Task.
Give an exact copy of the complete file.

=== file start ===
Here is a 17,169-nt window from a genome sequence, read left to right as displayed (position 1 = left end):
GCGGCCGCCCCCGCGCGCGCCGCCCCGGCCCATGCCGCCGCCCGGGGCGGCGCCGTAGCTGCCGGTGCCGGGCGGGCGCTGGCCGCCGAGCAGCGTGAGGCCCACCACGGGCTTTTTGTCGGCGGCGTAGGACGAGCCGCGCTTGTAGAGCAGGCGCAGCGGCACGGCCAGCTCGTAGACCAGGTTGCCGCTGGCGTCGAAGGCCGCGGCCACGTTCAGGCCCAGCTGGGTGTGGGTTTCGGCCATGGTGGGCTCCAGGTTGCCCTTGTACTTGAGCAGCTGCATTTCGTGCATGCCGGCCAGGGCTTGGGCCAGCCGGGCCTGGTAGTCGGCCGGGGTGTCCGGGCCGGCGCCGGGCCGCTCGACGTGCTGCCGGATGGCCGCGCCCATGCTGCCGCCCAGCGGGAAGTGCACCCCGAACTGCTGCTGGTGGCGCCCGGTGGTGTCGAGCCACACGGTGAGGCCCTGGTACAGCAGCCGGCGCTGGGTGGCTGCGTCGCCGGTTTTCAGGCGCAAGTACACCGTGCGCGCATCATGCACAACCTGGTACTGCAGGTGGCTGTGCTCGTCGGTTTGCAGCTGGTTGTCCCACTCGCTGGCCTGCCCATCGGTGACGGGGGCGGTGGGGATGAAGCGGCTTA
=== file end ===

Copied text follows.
Here is a 17,169-nt window from a genome sequence, read left to right as displayed (position 1 = left end):
GCGGCCGCCCCCGCGCGCGCCGCCCCGGCCCATGCCGCCGCCCGGGGCGGCGCCGTAGCTGCCGGTGCCGGGCGGGCGCTGGCCGCCGAGCAGCGTGAGGCCCACCACGGGCTTTTTGTCGGCGGCGTAGGACGAGCCGCGCTTGTAGAGCAGGCGCAGCGGCACGGCCAGCTCGTAGACCAGGTTGCCGCTGGCGTCGAAGGCCGCGGCCACGTTCAGGCCCAGCTGGGTGTGGGTTTCGGCCATGGTGGGCTCCAGGTTGCCCTTGTACTTGAGCAGCTGCATTTCGTGCATGCCGGCCAGGGCTTGGGCCAGCCGGGCCTGGTAGTCGGCCGGGGTGTCCGGGCCGGCGCCGGGCCGCTCGACGTGCTGCCGGATGGCCGCGCCCATGCTGCCGCCCAGCGGGAAGTGCACCCCGAACTGCTGCTGGTGGCGCCCGGTGGTGTCGAGCCACACGGTGAGGCCCTGGTACAGCAGCCGGCGCTGGGTGGCTGCGTCGCCGGTTTTCAGGCGCAAGTACACCGTGCGCGCATCATGCACAACCTGGTACTGCAGGTGGCTGTGCTCGTCGGTTTGCAGCTGGTTGTCCCACTCGCTGGCCTGCCCATCGGTGACGGGGGCGGTGGGGATGAAGCGGCTTA